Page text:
Maa ouan is a Thai appetizer with clear Chinese characteristics. It resembles the filling of khanohm jeep dumplings (ขนมจีบ), the crab and pork meat fillings of haawy jaaw (ฮ่อยจ๊อ), or the shrimp and pork meat mix of haae geun (แฮ่กึน). Minced pork and shrimp meat are seasoned with garlic, coriander roots, white peppercorns and salt, then mixed with duck egg and a bit of coconut cream, placed in small ceramic cups (thuay dta lai, ถ้วยตะไล), and steamed. It can be served either as a starter, an hors d’oeuvres, or even as a side dish to curries.
Pad Kee Mao Recipe of Stuffed Squid with Shrimp, Pork and Water Chestnuts Garnished with Crispy Basil Leaves
(phat khee mao bplaa meuk yat sai goong neuua muu lae haaeo)
This dish can be found both in Thailand’s streets food stalls and in the menus of the high stars restaurants. The spicy stir fried is a perfect choice to the drunken man’s plate, it, with it’s kick, helps the whiskey run down the glass and offers a wicked sauce to accompany the sophisticated squid’s filling made of airy pork married with sweet shrimp. The mixture of pork and shrimp filling maintains moist and tender texture which is further enhanced by the surprise crunch from water chestnuts.
Thai Spicy Catfish Recipe
Crispy Catfish Stir-Fried with Wild Ginger and Fresh Peppercorn
(bplaa dook thaawt graawp phat grachaai phrik thai aawn)
This Thai spicy catfish recipe gives catfish a new and fabulous spin. You can either use farmed or game fish with the same phenomenal results. The intensity of the wild ginger combined with aromatic fresh peppercorn will turn even muddy flavor fish into a delicacy.
Slice the fish are first, then role it in flour and deep-fry it to a crispy crunch. Quickly stir-fry the crispy fish with wild ginger and the peppercorns releasing their aromatic oils, creating wonderful flavors. While seasoning with light soy sauce and oyster sauce, our fish is now regaining heavenly moisture without losing its tempting crispiness.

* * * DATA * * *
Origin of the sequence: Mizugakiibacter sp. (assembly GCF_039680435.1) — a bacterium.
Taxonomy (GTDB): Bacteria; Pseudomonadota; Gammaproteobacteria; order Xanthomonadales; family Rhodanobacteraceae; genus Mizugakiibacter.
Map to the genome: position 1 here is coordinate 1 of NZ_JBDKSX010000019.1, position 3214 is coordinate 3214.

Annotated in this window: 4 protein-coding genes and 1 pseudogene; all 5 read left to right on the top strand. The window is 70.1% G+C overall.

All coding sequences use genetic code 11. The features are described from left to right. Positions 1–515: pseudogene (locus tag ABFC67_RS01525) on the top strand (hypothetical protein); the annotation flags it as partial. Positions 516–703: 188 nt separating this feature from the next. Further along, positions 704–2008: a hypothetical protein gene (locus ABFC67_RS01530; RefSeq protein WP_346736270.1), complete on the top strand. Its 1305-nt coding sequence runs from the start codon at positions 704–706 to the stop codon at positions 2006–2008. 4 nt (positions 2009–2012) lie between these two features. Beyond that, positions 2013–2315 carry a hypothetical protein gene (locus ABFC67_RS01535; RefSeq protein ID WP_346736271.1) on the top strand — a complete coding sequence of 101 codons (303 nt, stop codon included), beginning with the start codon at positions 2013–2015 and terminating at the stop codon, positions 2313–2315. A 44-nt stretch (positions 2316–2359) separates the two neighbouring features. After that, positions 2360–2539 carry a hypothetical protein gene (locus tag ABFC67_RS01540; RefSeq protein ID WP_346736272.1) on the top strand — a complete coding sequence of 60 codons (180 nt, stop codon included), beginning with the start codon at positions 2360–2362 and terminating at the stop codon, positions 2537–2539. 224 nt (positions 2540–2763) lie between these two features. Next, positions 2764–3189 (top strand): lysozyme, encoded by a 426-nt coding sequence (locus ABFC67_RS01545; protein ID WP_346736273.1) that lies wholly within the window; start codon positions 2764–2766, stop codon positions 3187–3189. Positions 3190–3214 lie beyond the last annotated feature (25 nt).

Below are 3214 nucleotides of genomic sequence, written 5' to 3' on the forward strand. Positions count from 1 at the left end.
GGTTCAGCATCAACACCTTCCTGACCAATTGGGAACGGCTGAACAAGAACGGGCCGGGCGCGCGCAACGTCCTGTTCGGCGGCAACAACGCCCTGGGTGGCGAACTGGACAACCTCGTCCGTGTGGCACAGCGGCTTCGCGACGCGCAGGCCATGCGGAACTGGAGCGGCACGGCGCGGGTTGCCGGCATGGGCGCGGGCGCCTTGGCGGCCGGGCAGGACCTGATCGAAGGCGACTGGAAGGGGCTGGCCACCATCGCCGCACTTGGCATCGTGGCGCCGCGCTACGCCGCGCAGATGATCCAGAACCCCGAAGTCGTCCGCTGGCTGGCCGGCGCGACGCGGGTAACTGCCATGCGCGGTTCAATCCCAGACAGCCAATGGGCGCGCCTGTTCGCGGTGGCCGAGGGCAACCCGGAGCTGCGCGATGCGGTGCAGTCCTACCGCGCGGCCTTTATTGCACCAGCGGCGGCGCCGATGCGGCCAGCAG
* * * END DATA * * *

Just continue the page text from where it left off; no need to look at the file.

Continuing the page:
Khao Soi Recipe, Northern Style Curried Noodle Soup with Chicken
(khaao saawy gai ; สูตรทำข้าวซอยไก่)
This dish (Khao Soi Recipe) takes us back in time to the mid-19th century. The trade caravans were trailing the jungles of northern Thailand along the ancient routes between India and China. Those long caravans were carrying wealth of exotic goods, leaving rich aroma of spices and the sweet scent of opium as they passed.
The men on this long line of between fifty and one hundred mules would be Yunnanese Muslim Chinese, who dominated the trade routes and began to settle in Chiang Mai and the main towns of north Thailand at that time.
The food culture of Phuket, like its architecture, blends western colonial, Hokkien Chinese with Muslim and Thai motifs. The Hokkien Chinese who arrived from Singapore and Malaysia introduced Muu Haawng to the repertoire of the Phuket Thai style cuisine (bpoon dteh ; ปุ้นเต่).
It is very similar to the Teochew style Phalo, but here there is no use of Chinese five-spice powder, instead it is relaying only on soy sauce, sugar, garlic and black pepper to create a thick gravy that color the pork with a caramelized shiny red and tempting sheen.
Stir-Fried Brussels sprout with Salted Queenfish
(ผัดแขนงปลาสละเค็ม ; phat kha naaeng bplaa sala khem)
The whole point of salting fish as a preserving method to the Thais goes back way before refrigeration and that is why slated fish is so deeply rooted in the Thai cuisine.
The salting process produces a new ingredient that is different and equally good to the original. The method is simple, the clean fresh fishes are rubbed with plenty of salt and let to dry in the sun.
Best quality fish is the sole factor of a great final product. That is why I was so excited the other day to find at the market a rare offering of salted queenfish (ปลาสละเค็ม ; bplaa sala khem). These fast predators are not commercially fished. Praised for their superb quality meat this game fish offers a challenge to catch both to the fisherman and the foodie alike.